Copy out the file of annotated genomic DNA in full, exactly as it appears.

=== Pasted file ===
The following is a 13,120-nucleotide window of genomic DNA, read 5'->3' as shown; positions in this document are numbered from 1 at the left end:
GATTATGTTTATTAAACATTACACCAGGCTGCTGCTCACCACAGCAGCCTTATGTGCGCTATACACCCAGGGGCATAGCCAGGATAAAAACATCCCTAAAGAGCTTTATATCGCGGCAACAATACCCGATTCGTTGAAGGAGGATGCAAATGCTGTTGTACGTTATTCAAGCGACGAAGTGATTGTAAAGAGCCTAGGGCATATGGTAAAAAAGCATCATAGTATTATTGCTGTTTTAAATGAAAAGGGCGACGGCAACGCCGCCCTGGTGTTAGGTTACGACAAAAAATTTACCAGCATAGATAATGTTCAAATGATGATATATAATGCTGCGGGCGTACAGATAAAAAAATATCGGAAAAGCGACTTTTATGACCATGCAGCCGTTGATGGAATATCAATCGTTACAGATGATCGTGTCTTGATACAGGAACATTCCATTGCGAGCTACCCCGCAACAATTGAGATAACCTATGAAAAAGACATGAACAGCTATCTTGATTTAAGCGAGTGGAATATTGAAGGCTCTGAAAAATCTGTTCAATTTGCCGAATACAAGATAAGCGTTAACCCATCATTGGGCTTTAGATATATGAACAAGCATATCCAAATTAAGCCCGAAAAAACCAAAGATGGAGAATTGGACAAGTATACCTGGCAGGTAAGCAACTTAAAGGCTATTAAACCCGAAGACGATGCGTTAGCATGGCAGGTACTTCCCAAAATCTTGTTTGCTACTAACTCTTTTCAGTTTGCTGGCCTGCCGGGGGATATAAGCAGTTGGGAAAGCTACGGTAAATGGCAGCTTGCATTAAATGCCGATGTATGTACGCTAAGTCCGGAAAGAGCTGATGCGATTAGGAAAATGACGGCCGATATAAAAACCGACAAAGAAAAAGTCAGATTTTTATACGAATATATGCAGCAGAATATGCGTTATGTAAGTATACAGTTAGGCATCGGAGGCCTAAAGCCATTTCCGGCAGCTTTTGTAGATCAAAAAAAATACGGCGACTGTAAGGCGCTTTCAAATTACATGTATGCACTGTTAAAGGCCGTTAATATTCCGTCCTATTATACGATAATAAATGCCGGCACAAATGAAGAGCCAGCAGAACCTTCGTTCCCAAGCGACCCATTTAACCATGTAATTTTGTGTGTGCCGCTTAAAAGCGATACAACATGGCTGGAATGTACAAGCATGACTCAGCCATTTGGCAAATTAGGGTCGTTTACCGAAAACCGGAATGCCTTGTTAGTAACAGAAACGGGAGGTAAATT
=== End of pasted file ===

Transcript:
The following is a 13,120-nucleotide window of genomic DNA, read 5'->3' as shown; positions in this document are numbered from 1 at the left end:
GATTATGTTTATTAAACATTACACCAGGCTGCTGCTCACCACAGCAGCCTTATGTGCGCTATACACCCAGGGGCATAGCCAGGATAAAAACATCCCTAAAGAGCTTTATATCGCGGCAACAATACCCGATTCGTTGAAGGAGGATGCAAATGCTGTTGTACGTTATTCAAGCGACGAAGTGATTGTAAAGAGCCTAGGGCATATGGTAAAAAAGCATCATAGTATTATTGCTGTTTTAAATGAAAAGGGCGACGGCAACGCCGCCCTGGTGTTAGGTTACGACAAAAAATTTACCAGCATAGATAATGTTCAAATGATGATATATAATGCTGCGGGCGTACAGATAAAAAAATATCGGAAAAGCGACTTTTATGACCATGCAGCCGTTGATGGAATATCAATCGTTACAGATGATCGTGTCTTGATACAGGAACATTCCATTGCGAGCTACCCCGCAACAATTGAGATAACCTATGAAAAAGACATGAACAGCTATCTTGATTTAAGCGAGTGGAATATTGAAGGCTCTGAAAAATCTGTTCAATTTGCCGAATACAAGATAAGCGTTAACCCATCATTGGGCTTTAGATATATGAACAAGCATATCCAAATTAAGCCCGAAAAAACCAAAGATGGAGAATTGGACAAGTATACCTGGCAGGTAAGCAACTTAAAGGCTATTAAACCCGAAGACGATGCGTTAGCATGGCAGGTACTTCCCAAAATCTTGTTTGCTACTAACTCTTTTCAGTTTGCTGGCCTGCCGGGGGATATAAGCAGTTGGGAAAGCTACGGTAAATGGCAGCTTGCATTAAATGCCGATGTATGTACGCTAAGTCCGGAAAGAGCTGATGCGATTAGGAAAATGACGGCCGATATAAAAACCGACAAAGAAAAAGTCAGATTTTTATACGAATATATGCAGCAGAATATGCGTTATGTAAGTATACAGTTAGGCATCGGAGGCCTAAAGCCATTTCCGGCAGCTTTTGTAGATCAAAAAAAATACGGCGACTGTAAGGCGCTTTCAAATTACATGTATGCACTGTTAAAGGCCGTTAATATTCCGTCCTATTATACGATAATAAATGCCGGCACAAATGAAGAGCCAGCAGAACCTTCGTTCCCAAGCGACCCATTTAACCATGTAATTTTGTGTGTGCCGCTTAAAAGCGATACAACATGGCTGGAATGTACAAGCATGACTCAGCCATTTGGCAAATTAGGGTCGTTTACCGAAAACCGGAATGCCTTGTTAGTAACAGAAACGGGAGGTAAATT